The Los Angeles Lakers brought in two future Hall of Famers this summer. They already had two on their roster. That sort of talent doesn’t come cheap. Heading into the 2012-13 season, this squad’s payroll stands at about 101 million – highest in the NBA. Presuming Dwight Howard re-signs next summer, that figure will balloon up even more.
Obviously the Lakers are fortunate enough to play in the second biggest media market in America, and clearly they carry a certain notable reputation that other franchises in the league don’t have. That said, even they can’t afford to keep spending money like this, right?
In an interesting new report, the Los Angeles Times points out that the Lakers’ financial situation is actually a lot better than you would think – despite all their expenses. Even though they will pay an exorbitant amount in luxury taxes on top of their salaries, and even though they need to pay almost $50 million revenue-sharing dues, they are still great position thanks to their new TV deal.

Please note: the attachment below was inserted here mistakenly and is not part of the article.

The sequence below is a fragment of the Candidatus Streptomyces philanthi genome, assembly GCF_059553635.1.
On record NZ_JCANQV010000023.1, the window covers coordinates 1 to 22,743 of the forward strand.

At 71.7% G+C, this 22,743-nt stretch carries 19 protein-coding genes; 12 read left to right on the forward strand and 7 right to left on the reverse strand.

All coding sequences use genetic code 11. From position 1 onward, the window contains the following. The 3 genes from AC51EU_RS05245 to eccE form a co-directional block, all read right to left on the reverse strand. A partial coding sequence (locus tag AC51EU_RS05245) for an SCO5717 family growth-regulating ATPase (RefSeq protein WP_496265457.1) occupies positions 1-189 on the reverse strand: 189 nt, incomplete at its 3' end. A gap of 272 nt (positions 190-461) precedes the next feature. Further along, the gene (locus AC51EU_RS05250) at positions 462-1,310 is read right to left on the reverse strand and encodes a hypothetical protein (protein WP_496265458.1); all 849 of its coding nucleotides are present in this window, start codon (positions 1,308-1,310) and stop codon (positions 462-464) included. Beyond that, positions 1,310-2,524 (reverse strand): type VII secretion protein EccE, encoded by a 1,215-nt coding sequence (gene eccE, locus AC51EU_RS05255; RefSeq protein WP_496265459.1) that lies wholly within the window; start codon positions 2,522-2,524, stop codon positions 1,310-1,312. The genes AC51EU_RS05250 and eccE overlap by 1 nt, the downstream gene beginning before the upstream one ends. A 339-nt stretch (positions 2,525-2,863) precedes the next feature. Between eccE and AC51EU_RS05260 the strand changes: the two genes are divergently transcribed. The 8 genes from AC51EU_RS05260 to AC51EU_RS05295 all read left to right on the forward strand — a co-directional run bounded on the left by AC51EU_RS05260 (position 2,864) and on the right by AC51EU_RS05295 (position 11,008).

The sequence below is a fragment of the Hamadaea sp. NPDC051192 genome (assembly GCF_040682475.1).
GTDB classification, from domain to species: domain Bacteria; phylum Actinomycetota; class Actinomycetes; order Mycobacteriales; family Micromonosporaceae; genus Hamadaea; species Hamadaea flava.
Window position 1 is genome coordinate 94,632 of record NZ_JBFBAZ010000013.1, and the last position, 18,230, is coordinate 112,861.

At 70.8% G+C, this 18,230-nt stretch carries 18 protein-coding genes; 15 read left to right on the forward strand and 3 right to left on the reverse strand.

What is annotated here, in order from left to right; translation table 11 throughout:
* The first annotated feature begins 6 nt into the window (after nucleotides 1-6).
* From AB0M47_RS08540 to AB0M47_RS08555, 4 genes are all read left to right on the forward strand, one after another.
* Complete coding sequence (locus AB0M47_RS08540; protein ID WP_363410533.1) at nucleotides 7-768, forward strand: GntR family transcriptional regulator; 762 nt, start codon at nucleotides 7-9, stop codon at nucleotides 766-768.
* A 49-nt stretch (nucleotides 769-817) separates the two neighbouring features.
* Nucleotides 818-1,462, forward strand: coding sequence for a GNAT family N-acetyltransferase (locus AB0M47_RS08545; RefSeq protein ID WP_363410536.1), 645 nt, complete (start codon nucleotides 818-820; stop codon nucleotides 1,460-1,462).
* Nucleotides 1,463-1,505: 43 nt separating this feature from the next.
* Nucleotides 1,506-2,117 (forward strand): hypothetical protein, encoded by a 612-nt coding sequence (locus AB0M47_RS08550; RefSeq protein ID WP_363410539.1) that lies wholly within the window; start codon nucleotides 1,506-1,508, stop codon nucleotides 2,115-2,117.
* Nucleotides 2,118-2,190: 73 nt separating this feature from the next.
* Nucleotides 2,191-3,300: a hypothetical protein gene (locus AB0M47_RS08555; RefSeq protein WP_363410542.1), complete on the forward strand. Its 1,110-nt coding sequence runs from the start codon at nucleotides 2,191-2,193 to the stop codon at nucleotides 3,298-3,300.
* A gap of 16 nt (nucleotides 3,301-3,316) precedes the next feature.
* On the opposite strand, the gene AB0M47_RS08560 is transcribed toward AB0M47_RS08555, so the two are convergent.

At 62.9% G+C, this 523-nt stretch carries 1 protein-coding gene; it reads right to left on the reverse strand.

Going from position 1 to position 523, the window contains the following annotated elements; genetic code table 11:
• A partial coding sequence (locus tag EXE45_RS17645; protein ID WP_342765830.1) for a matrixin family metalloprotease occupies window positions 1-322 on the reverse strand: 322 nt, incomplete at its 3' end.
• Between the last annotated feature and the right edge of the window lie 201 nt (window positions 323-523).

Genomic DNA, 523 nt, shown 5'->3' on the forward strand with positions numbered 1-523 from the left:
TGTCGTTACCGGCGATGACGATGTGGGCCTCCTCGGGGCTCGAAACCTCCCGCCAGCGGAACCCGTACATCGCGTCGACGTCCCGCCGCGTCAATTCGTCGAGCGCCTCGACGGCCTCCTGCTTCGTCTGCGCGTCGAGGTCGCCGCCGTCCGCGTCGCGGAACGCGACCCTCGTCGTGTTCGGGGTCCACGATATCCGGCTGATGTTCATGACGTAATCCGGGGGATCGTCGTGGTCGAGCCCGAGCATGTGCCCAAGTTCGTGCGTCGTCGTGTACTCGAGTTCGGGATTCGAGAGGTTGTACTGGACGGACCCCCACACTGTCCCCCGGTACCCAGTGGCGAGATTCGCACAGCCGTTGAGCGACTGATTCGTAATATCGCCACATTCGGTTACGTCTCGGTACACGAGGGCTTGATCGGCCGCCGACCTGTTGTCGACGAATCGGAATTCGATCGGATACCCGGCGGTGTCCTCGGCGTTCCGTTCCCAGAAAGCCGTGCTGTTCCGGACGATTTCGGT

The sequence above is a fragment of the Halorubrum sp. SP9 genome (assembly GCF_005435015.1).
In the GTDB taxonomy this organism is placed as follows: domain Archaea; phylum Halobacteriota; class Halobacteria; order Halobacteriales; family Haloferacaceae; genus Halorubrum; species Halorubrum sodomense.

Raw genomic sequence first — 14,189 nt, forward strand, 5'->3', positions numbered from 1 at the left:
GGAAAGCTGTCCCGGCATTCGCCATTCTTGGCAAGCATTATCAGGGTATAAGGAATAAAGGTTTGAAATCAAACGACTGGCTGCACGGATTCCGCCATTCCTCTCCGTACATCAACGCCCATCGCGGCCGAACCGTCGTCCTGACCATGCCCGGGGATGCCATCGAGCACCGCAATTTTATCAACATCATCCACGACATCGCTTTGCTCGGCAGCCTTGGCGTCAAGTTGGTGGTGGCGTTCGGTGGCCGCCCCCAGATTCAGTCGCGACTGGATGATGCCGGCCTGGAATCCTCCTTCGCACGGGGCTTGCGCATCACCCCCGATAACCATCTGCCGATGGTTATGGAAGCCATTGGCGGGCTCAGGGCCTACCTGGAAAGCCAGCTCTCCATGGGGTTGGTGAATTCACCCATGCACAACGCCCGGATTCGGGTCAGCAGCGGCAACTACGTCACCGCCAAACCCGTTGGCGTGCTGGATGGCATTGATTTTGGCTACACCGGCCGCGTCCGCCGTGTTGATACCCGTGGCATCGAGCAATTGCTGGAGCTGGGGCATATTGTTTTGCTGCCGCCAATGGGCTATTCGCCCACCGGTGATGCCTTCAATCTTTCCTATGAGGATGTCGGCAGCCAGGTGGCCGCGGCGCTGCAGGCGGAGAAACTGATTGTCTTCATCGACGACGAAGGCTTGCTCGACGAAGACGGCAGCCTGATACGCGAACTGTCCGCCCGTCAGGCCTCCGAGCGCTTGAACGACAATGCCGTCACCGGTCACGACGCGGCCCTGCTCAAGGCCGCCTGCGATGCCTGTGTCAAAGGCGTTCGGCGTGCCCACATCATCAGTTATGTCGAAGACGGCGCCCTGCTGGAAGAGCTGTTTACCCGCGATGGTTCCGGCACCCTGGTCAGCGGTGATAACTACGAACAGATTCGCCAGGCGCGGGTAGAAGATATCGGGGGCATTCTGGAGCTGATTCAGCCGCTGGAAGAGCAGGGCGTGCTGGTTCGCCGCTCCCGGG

The team makes up to $90 million in annual ticket sales and is starting the first year of a TV deal with Time Warner Cable that pays them $120 million more this season.
The Lakers received about $60 million total in local broadcasting rights from KCAL and FS West last season, a number that doubled in the first year of the Time Warner deal. Annual raises bring the deal to about $3.6 billion through 20 years, and the Lakers hold an option to extend to 25 years, potentially pushing the total over $5 billion.
Yes, the same TV deal that is currently preventing Lakers fans from watching preseason games. But that’s the tradeoff. For the right to bring in Dwight Howard and Steve Nash to play with Pau Gasol and Kobe Bryant, and for the right to possibly get LeBron James in 2014, fans need to put up with the inconvenient delays that come standard during cable TV wars.
All things considered, it’s a pretty fair swap.
So, to answer the original question: no, despite all of their ridiculous expenditures, the Lakers are not in bad financial position. They’re still in great position, and likely will be for a long, long time.
(Kudos Los Angeles Times)